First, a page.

Cortana, Microsoft’s virtual assistant designed to compete with Apple’s Siri and Google’s Assistant, is to be retired on mobile.
Instead it will focus on offering productivity help in Windows 10, Outlook and Teams.
The hashtag #RIPCortana was being used on Twitter, as people reminisced – or in some cases pointed out how forgettable the assistant had been.
Meanwhile, Apple’s Siri will no longer default to a female voice in English.
The use of a female voice for virtual assistants has long been controversial for gender-typing a helpful, virtual companion.
Cortana was unveiled in 2014 as a virtual assistant for Windows phones. It was named after the advanced artificial intelligence guide in Microsoft’s then best-selling Halo game series.
Three years later, Microsoft abandoned its smartphone operating system, although Cortana remained available for iPhones and Android devices.
The death of the voice assistant on most platforms was announced last summer and in January, Microsoft ended support for Cortana integration in the Harman Kardon Invoke speaker. It offered speaker owners who used Cortana, a $ 50 Microsoft gift card.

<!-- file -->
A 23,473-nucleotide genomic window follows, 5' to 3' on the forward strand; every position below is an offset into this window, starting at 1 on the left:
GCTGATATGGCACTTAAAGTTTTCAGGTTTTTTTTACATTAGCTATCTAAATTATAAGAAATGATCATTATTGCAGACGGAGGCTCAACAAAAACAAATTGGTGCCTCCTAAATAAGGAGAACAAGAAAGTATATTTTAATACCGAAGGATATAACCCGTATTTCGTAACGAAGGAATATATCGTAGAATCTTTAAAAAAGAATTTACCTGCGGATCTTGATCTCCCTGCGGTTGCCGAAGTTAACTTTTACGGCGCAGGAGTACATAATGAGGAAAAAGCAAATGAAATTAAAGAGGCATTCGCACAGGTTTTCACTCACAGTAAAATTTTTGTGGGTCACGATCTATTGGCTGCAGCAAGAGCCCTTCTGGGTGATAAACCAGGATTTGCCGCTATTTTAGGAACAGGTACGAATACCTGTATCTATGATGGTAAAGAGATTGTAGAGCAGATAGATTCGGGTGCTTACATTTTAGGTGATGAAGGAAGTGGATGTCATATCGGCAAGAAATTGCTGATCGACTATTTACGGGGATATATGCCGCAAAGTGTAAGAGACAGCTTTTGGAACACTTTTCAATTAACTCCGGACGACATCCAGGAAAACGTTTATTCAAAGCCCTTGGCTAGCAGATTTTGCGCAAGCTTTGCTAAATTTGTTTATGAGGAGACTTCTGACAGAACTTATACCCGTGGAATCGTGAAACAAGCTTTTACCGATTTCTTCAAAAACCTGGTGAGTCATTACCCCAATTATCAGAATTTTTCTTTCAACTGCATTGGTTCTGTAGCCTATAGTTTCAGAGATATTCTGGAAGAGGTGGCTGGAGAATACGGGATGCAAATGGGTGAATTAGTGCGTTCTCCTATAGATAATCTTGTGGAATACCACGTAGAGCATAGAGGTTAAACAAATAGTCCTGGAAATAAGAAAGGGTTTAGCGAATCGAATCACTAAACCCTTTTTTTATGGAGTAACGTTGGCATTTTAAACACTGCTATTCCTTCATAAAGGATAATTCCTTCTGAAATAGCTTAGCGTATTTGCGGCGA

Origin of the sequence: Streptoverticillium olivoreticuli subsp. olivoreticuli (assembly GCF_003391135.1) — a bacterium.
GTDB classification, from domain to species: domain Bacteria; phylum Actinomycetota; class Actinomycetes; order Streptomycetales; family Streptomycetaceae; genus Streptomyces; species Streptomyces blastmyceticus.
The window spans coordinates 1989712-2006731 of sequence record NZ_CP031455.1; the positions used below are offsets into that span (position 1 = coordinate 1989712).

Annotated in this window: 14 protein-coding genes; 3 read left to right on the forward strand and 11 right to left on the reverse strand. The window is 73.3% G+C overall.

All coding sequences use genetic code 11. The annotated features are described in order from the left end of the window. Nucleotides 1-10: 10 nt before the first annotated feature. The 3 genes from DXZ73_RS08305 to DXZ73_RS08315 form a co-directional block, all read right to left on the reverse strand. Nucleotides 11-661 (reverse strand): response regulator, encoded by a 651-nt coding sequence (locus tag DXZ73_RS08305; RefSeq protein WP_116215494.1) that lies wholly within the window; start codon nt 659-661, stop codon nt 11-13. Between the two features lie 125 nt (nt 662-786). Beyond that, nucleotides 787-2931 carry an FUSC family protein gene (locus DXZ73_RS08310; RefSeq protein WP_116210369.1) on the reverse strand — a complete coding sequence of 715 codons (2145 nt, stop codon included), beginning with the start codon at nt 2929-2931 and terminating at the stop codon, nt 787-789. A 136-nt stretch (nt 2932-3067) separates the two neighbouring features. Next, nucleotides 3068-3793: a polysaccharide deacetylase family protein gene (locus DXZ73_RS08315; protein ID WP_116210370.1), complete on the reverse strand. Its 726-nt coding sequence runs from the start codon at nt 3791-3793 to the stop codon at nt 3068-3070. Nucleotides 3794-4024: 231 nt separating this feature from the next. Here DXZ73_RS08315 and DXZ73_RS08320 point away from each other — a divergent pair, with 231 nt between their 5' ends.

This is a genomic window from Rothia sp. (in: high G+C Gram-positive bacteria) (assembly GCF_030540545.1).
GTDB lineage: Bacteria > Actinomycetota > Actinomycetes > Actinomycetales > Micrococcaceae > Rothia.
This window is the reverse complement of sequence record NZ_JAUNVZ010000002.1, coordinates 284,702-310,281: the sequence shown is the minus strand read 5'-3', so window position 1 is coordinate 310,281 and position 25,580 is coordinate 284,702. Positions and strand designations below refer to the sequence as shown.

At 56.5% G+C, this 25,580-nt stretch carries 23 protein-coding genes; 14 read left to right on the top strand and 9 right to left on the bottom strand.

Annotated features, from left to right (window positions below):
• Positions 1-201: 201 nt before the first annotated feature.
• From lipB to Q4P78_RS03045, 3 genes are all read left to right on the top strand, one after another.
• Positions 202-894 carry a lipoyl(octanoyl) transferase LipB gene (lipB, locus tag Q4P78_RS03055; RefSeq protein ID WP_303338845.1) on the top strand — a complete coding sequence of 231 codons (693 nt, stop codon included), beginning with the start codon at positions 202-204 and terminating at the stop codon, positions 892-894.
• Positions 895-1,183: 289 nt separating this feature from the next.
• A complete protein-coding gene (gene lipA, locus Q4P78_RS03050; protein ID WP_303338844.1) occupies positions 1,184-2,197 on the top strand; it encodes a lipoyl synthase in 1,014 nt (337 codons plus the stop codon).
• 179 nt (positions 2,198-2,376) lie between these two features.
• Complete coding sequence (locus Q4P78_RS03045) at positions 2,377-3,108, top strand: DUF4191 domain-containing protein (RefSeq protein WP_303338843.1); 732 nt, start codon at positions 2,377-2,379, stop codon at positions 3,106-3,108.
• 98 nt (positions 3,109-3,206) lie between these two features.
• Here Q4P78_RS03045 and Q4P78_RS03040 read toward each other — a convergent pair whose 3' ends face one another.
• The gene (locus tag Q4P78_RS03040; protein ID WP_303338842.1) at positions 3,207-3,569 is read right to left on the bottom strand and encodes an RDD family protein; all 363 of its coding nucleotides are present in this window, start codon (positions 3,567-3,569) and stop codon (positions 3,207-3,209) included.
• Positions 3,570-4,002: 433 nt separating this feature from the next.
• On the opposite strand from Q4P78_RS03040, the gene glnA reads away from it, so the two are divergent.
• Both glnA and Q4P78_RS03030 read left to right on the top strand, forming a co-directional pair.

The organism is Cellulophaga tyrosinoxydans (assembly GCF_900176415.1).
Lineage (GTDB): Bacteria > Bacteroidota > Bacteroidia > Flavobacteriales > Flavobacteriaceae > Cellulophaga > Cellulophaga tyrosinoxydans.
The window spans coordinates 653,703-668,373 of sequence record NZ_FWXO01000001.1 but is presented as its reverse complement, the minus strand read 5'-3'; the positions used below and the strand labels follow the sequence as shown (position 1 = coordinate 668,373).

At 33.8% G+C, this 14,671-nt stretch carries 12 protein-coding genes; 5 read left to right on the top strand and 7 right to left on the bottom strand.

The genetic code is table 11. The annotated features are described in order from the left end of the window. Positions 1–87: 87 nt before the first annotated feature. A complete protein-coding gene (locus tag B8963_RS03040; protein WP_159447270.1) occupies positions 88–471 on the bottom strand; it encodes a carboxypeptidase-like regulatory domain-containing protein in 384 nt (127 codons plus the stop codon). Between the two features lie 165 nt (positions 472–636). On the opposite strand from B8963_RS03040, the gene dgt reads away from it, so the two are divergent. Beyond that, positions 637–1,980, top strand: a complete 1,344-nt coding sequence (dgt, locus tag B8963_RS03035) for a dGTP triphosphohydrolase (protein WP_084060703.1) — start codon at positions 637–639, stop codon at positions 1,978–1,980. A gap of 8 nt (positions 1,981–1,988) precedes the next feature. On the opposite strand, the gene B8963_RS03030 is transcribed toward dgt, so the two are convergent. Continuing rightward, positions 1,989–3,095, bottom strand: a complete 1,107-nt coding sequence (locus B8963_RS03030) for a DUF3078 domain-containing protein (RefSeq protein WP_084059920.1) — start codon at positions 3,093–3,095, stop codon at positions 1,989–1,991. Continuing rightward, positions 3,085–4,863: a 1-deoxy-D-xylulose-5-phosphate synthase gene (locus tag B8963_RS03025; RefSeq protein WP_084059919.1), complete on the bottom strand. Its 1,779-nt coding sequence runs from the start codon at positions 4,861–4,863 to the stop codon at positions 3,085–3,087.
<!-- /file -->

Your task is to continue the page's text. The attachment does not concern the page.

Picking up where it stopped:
Ben Wood, chief analyst at research firm CSS Insight said: “There was a certain inevitability to Microsoft abandoning the consumer-centric variant of Cortana. Amazon’s Alexa and Google’s Assistant are the mass market voice assistants of choice, leaving little space for rivals.
“Even the mighty Apple has struggled to get traction with Siri despite making huge investments to drive the platform forward.
“Microsoft has made a sensible decision to double down on Cortana as a platform to aid productivity gains, closely tied to its business-centric tools and services. Increasingly Cortana will become deeply integrated into specific Microsoft platforms, rather than being a generic voice assistant designed to be all things to all people.”
Rival Apple has added two new voices to its assistant Siri, as well as eliminating the default female voice in the latest version of iOS.
In 2019 a report by UNESCO suggested that using female voices by default for voice assistants “sends a signal that women are obliging, docile and eager-to-please helpers available at the touch of a button or with a blunt voice command”.
Apple said of its decision to put the onus on users to choose the voice of its assistant: “This is a continuation of Apple’s commitment to diversity and inclusion, and products and services that are designed to better reflect the diversity of the world we live in.”
In some countries and languages, Siri already defaults to a male voice.